nLab display of a p-divisible group


In general an assignment of an object of linear algebra to a pp-divisible group is called a Dieudonné theory?.

There is a Dieudonné theory assigning to a formal pp-divisible group XX over an excellent p-adic ring? RR an object called a display. On the display one can read off the structural equations for the Cartier module of XX.


Let RCRingR\in CRing a commutative unitary ring. Let W(R)W(R) denote the ring of Witt vectors of RR. Let

w n:{W(R)R (x 0,,x i,)x 0 p n+px 1 p n1++p nx nw_n:\begin{cases} W(R)\to R \\ (x_0,\dots,x_i,\dots)\mapsto x_0^{p^n}+p x_1^{p^{n-1}}+ \dots + p^n x_n \end{cases}

denote the morphism of rings assigning to Witt vector its correspnding Witt polynomial. Let

w n:{W(R)W(R) (x 0,,x i,)(0,x 0,,x i,)w_n:\begin{cases} W(R)\to W(R) \\ (x_0,\dots,x_i,\dots)\mapsto (0,x_0,\dots,x_i,\dots) \end{cases}

denote the Verschiebung morphism which is a morphism of the underlying additive groups. Let pp be a prime number and let

F:W(R)W(R)F:W(R)\to W(R)

denote the Frobenius morphism. Then Frobenius, Verschiebung, and the Witt-polynomial morphism satisfy the ‘’pp-adic Witt-Frobenius identities’’:

w n(F(x))=w n+1(x),n0w_n(F(x))=w_{n+1}(x),\; n\ge 0
w n(V(x))=w n1(x),n>0w_n(V(x))=w_{n-1}(x),\; n\gt 0
w 0(V(x))=0w_0(V(x))=0

A 3n3n-display over R is defined to be a quadruple (P,Q,F,V 1)(P, Q, F, V^{-1}) where PP is a finitely generated projective W(R)W(R)-module, QPQ \subset P is a submodule and FF and V 1V^{-1} are FF-linear maps F:PPF : P \to P, V 1:QPV^{-1}: Q \to P.

The following properties are satisfied:

  1. ker(w 0)PQPker(w_0)P \subset Q \subset P and P/QP /Q is a direct summand of the W(R)W (R)−module P/ker(w 0)PP /ker(w_0)P.

  2. V 1:QPV^{-1} : Q \to P is a FF-linear epimorphism.

  3. For xPx \in P and wW(R)w \in W (R), we have V 1(Vwx)=wFxV^{-1} ( V wx) = wF x.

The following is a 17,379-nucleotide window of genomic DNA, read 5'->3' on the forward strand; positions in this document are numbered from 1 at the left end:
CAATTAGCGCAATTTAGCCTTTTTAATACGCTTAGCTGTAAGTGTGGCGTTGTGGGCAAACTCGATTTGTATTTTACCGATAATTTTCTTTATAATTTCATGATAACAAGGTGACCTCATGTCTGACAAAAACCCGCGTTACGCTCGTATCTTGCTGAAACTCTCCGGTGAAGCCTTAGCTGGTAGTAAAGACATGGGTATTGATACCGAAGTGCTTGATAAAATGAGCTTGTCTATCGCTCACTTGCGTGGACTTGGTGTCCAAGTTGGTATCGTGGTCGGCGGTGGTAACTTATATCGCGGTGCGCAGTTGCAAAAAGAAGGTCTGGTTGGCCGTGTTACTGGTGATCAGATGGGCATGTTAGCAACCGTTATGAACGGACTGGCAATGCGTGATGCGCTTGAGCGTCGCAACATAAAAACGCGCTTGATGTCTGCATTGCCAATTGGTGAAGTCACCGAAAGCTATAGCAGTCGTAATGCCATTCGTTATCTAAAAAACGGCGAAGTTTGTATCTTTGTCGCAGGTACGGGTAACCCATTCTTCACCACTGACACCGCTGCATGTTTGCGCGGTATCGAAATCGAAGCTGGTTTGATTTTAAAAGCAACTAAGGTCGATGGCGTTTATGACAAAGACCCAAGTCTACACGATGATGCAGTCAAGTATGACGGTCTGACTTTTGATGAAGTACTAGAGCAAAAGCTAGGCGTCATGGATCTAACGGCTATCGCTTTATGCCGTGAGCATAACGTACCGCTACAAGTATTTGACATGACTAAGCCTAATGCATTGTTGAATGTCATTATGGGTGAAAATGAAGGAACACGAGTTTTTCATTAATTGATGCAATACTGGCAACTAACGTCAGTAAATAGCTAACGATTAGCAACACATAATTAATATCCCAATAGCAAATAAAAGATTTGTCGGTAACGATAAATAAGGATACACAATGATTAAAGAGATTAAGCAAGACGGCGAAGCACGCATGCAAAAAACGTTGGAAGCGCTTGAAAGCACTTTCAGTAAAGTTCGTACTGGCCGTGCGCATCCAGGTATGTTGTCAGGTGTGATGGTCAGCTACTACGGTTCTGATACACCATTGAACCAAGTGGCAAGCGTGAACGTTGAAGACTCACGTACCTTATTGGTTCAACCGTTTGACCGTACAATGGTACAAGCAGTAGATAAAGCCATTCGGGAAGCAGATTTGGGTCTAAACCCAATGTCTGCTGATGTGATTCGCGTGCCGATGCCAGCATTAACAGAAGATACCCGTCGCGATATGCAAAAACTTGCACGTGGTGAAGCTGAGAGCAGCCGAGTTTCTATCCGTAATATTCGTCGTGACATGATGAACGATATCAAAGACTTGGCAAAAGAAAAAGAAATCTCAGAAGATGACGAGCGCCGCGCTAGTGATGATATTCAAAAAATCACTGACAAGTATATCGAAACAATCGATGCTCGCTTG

Let (α ij)(\alpha_{ij}) be a invertible matrix satisfying

a) Fe j= i=1 hα ije i,j=1,,dF e_j=\sum_{i=1}^h\alpha_{ij} e_i, \; j=1,\dots ,d

b) V 1e j= i=1 hα ije i,j=1,,hV^{-1} e_j=\sum_{i=1}^h\alpha_{ij} e_i, \; j=1,\dots ,h

Let (β kl)(\beta_{kl}) denote the inverse matrix of (α ij)(\alpha_{ij}). Let B:=(w 0(β kl)modulop) k,l=d+1,,kB:=(w_0(\beta_{kl})modulo\; p)_{k,l=d+1,\dots,k} let B (p)B^{(p)} deonte the matrix obtained by raising all entries to the pp-th power. (α ij)(\alpha_{ij}) is said to satisfy the VV-nilpotence condition if there is a natural number NN\in \mathbb{N} such that B p N1B (p)B=0B^{p^{N-1}}\cdot\dots\cdot B^{(p)}\cdot B=0.

Then a 3n3n-display satisfying the VV-nilpotence condition locally on the spectrum SpecRSpec R is called a display.


The following theorem compares the Dieudonné theory in terms of displays and the crystalline Dieudonné theory? of Grothendieck and Messing Messing.


Let 𝒫:=(P,Q,F,V 1)\mathcal{P}:=(P,Q,F,V^{-1}) be a display over RR. Then there is an isomorphism of crystals

D 𝒫D BT 𝒫(S)D_\mathcal{P}\stackrel{\sim}{\to}\mathbf{D}_{B T_\mathcal{P}}(S)

where on the right side is the crystal defined in Messing.



Last revised on February 22, 2015 at 11:08:49. See the history of this page for a list of all contributions to it.